At the end of the 1920s and during the 1930s, German-speaking architects, urbanists and artists worked and lived in Beyoğlu/Galata. Although the quarter was not far away from the historical centre (Stambul), it had also been shaped along European lines with embassies, bookstores and schools. Institutions including the Academy of Fine Arts or the Architecture Technical University were within walking distance, as was the port of Karaköy with its ferry boats, connecting the European and the Asian sides of the city. At the port of Karaköy the exiled architects Margarete Schütte-Lihotzky and Wilhelm Schütte created a temporary street architecture to celebrate the 15th anniversary of the Turkish Republic in 1938.
Several buildings designed by refugees, including private homes, university buildings and schools, are still standing today. Sculptures by Rudolf Belling, and projects and buildings by Bruno Taut can be read as testimonies of a practice in exile. Special means of expression are undoubtedly residential buildings, which were built in Istanbul in connection with its topography, such as Ernst Egli’s Villa Ragip Devres in Bebek (1932/33), the Villa Eckert-Emirgan by Clemens Holzmeister in Rumelihisari (1943/44) or, above all, Bruno Taut’s house in Ortaköy (1938) with a panoramic view of the Bosporus. Architecture and Art journals such as Mimar (later Arkitekt) or Ar, based in Istanbul, were forums for contact between migrant and local authors.
Along with Shanghai and Singapore, Bombay (now Mumbai) was one of the major Asian port cities to allow entry to Jewish refugees until the late 1930s. Although the entry requirements were tough and the total number of migrants did not exceed 5000, the small group of exiled artists in Bombay had a lasting impact on the city’s emerging artscape.
Following 150 years of Portuguese control, the British East India Company began developing the small settlement of Bombay into a centre of trade in the mid-17th century. Founded on a site unsuited to urban expansion, Bombay’s seven islands were connected through the construction of causeways and embankments, with further land being reclaimed from the sea. The 19th century opium and cotton trades brought the city’s first economic boom, making Bombay an Asian port city that rivalled Calcutta (now Kolkata), Singapore, Shanghai and Batavia (now Jakarta), and the most important city in India in economic terms.
The flourishing economy also triggered a process of rural-urban migration, and by 1900 Bombay’s population numbered almost 1,000,000. Famed for its cosmopolitanism, Bombay is a city of migrants. Among the rich mix of communities, two stand out as key contributors to Bombay’s civic infrastructure: the Parsis and the Baghdadi Jews. Pioneering industrialists belonging to the indigenous elite invested their fortunes in landmark projects such as the Taj Mahal Hotel, or the Sassoon Library. They were also crucial players in the development of Bombay’s artscape, investing in art education (J.J. School of Art), art societies, cinemas, theatres, and galleries, while also building art collections. Through their patronage and commitment to the emerging contemporary art realm, these figures and institutions also supported exiled artists from Europe.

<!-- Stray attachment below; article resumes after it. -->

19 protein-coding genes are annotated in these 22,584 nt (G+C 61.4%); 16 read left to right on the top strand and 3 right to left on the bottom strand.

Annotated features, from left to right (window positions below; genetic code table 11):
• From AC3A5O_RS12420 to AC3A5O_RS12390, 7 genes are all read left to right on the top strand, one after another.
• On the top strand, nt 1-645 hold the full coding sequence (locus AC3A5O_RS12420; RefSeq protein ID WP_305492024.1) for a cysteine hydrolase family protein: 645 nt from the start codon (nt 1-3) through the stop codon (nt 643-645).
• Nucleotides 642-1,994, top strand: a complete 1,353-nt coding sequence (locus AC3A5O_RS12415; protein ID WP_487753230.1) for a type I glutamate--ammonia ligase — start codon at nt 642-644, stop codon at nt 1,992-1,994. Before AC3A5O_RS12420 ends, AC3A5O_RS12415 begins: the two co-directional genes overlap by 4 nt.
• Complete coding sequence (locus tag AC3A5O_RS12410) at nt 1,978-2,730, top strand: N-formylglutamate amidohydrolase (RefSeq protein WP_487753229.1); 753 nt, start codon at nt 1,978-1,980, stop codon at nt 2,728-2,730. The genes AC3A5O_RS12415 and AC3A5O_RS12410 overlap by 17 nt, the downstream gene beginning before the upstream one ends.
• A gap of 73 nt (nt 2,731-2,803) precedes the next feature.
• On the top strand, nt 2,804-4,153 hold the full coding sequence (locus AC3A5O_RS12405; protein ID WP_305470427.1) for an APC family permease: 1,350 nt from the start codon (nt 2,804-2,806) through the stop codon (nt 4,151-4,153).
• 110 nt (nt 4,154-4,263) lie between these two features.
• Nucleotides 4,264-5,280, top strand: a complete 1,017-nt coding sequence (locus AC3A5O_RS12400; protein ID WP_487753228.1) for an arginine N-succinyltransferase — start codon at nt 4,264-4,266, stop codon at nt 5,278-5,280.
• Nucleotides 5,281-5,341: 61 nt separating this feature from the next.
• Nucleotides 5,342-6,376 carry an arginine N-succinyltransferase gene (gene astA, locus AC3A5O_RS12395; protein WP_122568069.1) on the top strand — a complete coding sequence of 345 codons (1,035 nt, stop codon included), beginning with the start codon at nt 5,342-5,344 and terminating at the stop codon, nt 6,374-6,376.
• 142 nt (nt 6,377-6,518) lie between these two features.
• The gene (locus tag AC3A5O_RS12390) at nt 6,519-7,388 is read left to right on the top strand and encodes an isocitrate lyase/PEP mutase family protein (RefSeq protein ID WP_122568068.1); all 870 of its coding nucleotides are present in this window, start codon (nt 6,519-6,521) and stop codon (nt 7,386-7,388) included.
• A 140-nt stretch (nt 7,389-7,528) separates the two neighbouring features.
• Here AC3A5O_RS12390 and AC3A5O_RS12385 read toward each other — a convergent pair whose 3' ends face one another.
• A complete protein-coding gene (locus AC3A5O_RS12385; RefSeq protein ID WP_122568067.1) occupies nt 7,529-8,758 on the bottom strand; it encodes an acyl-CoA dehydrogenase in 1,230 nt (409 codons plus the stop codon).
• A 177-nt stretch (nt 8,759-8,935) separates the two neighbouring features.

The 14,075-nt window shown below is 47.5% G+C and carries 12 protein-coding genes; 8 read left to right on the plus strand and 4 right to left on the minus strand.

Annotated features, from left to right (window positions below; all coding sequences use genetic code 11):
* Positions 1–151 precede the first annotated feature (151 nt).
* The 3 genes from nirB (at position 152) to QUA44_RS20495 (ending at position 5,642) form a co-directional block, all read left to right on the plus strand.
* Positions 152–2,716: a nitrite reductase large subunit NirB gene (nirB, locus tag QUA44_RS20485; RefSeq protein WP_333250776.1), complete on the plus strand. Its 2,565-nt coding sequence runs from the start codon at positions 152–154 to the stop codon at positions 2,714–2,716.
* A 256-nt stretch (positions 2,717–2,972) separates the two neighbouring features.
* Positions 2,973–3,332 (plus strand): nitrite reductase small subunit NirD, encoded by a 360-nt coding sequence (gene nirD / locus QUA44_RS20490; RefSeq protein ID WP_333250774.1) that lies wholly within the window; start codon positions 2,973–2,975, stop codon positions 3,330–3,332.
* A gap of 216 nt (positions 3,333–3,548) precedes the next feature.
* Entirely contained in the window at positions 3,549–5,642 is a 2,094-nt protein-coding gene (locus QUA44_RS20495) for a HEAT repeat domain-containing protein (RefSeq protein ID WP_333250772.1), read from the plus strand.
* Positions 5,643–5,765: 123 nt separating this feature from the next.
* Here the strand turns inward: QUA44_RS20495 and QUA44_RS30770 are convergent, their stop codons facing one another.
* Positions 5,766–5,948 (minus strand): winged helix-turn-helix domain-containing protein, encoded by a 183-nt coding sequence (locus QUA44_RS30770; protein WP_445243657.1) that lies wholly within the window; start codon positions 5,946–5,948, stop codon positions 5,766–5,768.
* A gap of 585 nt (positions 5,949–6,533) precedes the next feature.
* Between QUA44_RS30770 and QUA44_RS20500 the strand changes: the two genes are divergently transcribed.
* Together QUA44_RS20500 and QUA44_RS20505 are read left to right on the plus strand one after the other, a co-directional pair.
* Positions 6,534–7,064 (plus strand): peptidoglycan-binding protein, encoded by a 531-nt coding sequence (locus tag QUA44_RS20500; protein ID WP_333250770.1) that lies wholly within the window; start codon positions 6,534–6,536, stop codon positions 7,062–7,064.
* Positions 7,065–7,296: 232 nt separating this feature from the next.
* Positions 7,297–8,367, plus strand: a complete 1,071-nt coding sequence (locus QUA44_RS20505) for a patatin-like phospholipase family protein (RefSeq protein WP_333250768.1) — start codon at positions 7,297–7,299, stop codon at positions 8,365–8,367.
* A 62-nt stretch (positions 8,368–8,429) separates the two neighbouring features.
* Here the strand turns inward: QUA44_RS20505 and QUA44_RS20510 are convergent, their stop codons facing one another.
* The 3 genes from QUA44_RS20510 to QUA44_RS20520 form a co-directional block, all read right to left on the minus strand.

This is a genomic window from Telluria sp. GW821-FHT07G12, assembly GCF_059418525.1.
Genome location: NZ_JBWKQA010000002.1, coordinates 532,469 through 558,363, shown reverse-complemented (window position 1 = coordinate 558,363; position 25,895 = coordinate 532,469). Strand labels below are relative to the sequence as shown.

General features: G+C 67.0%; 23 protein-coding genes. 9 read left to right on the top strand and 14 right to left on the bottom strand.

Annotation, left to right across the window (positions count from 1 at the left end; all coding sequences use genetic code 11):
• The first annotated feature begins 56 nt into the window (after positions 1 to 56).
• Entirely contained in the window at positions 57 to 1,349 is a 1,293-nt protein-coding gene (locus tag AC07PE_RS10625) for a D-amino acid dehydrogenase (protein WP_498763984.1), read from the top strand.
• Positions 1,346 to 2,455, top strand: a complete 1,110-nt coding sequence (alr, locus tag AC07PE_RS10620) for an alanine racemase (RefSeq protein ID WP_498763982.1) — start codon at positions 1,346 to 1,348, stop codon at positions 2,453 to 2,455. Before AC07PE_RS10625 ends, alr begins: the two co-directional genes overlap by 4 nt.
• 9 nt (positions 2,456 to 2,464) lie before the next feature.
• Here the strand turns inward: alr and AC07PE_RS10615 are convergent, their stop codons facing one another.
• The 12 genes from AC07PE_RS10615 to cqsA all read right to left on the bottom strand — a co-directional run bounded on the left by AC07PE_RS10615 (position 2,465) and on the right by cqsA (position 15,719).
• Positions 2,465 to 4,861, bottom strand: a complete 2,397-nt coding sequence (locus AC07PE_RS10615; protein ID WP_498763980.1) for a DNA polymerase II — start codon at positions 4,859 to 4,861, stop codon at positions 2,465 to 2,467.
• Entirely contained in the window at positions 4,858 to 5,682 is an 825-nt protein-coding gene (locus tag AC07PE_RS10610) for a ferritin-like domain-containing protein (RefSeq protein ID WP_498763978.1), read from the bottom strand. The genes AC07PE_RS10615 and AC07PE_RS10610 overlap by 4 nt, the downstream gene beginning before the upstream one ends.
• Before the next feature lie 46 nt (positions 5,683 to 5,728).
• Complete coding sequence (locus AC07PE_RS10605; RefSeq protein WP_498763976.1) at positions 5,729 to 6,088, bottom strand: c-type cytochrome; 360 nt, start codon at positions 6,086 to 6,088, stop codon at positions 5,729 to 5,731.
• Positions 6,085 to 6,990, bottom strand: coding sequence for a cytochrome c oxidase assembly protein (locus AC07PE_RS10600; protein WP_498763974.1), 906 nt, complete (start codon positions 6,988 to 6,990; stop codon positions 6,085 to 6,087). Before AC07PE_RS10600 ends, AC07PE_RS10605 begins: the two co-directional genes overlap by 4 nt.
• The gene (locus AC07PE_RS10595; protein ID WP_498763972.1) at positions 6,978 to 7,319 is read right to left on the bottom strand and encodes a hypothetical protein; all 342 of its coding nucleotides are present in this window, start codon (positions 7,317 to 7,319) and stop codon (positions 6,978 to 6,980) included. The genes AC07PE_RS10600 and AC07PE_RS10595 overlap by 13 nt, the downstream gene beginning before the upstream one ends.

Refugee artists who gained entry to Bombay included the Polish painter and illustrator Stefan Norblin, the Hungarian photographer Ferenc Brenko, and the Russian painter Magda Nachman Acharya. However, it was a trio of Austrian emigrants who exerted the most sustained impact on Bombay’s cultural scene: Walter Langhammer, painter and art director at the Times of India, Rudy von Leyden, art critic for the Times of India, and Emmanuel Schlesinger, an entrepreneur and art collector. They catalysed the emergence and popular reception of the Progressive Artists’ Group, which included now-canonised Indian artists such as F.N. Souza and M.F. Husain, and taught, criticised and collected art. Together with the local art community and figures from the local cultural elite, such as Homi Bhabha and Kekoo Ghandy, the exiled artists brought art to Bombay’s formal and informal spaces in the form of gallery exhibitions and salons – at Mulk Raj Anand’s home at 25 Cuffe Parade, for example – enriching the cultural life of the city.